60% of primate species threatened with extinction

A new study has called for urgent action to protect the world’s rapidly dwindling primate populations after figures revealed that 60% of the world’s primate species are threatened with extinction. There are over 500 currently recognised primate species, with the percentage considered at risk having increased by 20% since 1996.

The study draws attention to the incredible impact that humans have placed on primate environments. Agriculture, logging, construction, resource extraction and other human activities have all placed escalating and unsustainable pressure on the animals’ habitats, and are predicted to only worsen over the next 50 years.

Unless immediate action is taken, the scientists predict numerous extinctions.

“In 1996 around 40% of the then recognised primate taxa were threatened. The increase to 60% at present is extremely worrying and indicates that more conservation efforts are needed to halt this increase,” says Serge Wich, professor by special appointment of Conservation of the Great Apes at the University of Amsterdam.

Interestingly, one of the main suggestions for helping the primates is first helping humans. Most primates live in regions characterised by high levels of poverty and inequality, a fact that the study authors believe leads to greater hunting and habitat loss.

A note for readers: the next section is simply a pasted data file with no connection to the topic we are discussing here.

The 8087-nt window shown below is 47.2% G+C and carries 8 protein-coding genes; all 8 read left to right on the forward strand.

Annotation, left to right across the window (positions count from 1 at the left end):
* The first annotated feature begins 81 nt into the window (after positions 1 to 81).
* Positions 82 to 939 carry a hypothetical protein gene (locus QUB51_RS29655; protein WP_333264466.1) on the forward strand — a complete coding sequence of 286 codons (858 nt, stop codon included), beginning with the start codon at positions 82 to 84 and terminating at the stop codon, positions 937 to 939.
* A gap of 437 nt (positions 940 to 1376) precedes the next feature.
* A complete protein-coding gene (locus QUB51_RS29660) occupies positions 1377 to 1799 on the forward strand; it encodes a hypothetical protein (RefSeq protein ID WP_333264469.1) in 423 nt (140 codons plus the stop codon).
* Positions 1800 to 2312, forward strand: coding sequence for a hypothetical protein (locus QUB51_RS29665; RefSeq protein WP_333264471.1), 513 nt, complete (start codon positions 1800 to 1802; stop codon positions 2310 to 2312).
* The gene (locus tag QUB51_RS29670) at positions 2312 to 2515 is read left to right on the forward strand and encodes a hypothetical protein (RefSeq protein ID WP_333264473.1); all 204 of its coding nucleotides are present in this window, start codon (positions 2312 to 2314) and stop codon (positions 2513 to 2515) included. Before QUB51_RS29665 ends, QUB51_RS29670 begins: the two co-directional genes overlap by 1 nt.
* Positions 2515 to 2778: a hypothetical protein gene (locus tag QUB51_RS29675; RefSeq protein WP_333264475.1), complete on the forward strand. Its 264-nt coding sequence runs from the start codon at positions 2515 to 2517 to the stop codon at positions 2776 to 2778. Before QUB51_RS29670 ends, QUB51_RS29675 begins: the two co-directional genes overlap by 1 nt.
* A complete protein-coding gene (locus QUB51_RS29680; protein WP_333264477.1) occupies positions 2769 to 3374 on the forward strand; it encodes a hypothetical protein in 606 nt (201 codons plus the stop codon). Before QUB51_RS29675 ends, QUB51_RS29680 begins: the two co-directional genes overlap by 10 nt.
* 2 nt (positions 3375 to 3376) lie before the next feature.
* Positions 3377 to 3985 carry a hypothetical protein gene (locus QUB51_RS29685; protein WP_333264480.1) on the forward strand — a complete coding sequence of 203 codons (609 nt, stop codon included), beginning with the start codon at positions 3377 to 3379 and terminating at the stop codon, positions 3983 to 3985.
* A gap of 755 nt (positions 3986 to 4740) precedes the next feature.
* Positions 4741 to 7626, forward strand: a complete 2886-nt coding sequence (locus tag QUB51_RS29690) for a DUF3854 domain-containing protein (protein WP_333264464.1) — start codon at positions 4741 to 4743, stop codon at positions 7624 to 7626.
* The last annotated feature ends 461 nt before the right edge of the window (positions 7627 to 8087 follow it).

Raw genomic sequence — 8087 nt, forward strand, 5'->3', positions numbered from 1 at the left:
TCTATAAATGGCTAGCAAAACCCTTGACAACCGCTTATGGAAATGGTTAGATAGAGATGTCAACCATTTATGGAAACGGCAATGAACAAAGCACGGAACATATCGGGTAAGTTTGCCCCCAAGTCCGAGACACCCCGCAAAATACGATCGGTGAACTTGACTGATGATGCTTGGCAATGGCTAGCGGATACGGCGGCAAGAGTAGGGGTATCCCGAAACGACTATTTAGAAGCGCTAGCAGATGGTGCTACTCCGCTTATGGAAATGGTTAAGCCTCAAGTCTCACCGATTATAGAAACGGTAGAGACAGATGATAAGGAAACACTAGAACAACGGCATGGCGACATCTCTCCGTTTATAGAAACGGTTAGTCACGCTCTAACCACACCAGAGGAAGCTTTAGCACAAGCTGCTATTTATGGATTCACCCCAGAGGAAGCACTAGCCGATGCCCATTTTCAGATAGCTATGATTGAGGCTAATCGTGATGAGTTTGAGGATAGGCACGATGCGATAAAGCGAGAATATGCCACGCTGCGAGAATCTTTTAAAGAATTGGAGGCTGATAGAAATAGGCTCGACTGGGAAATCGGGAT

They suggest that immediate actions should be taken to improve health and access to education, develop sustainable land-use initiatives, and preserve traditional livelihoods that can contribute to food security and environmental conservation.

While it may be tragic to some, it could be easy to see the loss of these primates as unimportant to humans. However, it is important to note that the non-human primates’ biological relation to humans offers unique insights into human evolution, biology, behaviour and the threat of emerging diseases.

Additionally, these species serve as key components of tropical biodiversity and contribute to forest regeneration and ecosystem health. If they are struck by mass extinction, it is hard to predict the impact it could have on their ecosystems.

“‘If we are unable to reduce the impact of our activities on primates, it is difficult to foresee how we will maintain this fantastic diversity of our closest relatives in the near future,” added Wich. “That will not only be a great loss from a scientific point of view, but will also have a negative influence on the ecosystems that we all rely so much upon. It is therefore important to drastically change from the business as usual scenarios to more sustainable ones.”

The threat posed to delicate ecosystems by human expansion is nothing new, but it is perhaps shocking to have such a blunt figure out there as to the damage being caused.

More than half of these species – species that are far closer to us than we may be comfortable discussing – could die unless current policy is reversed.

The study’s authors have called on authorities across the world to take action and raise awareness of the issues raised.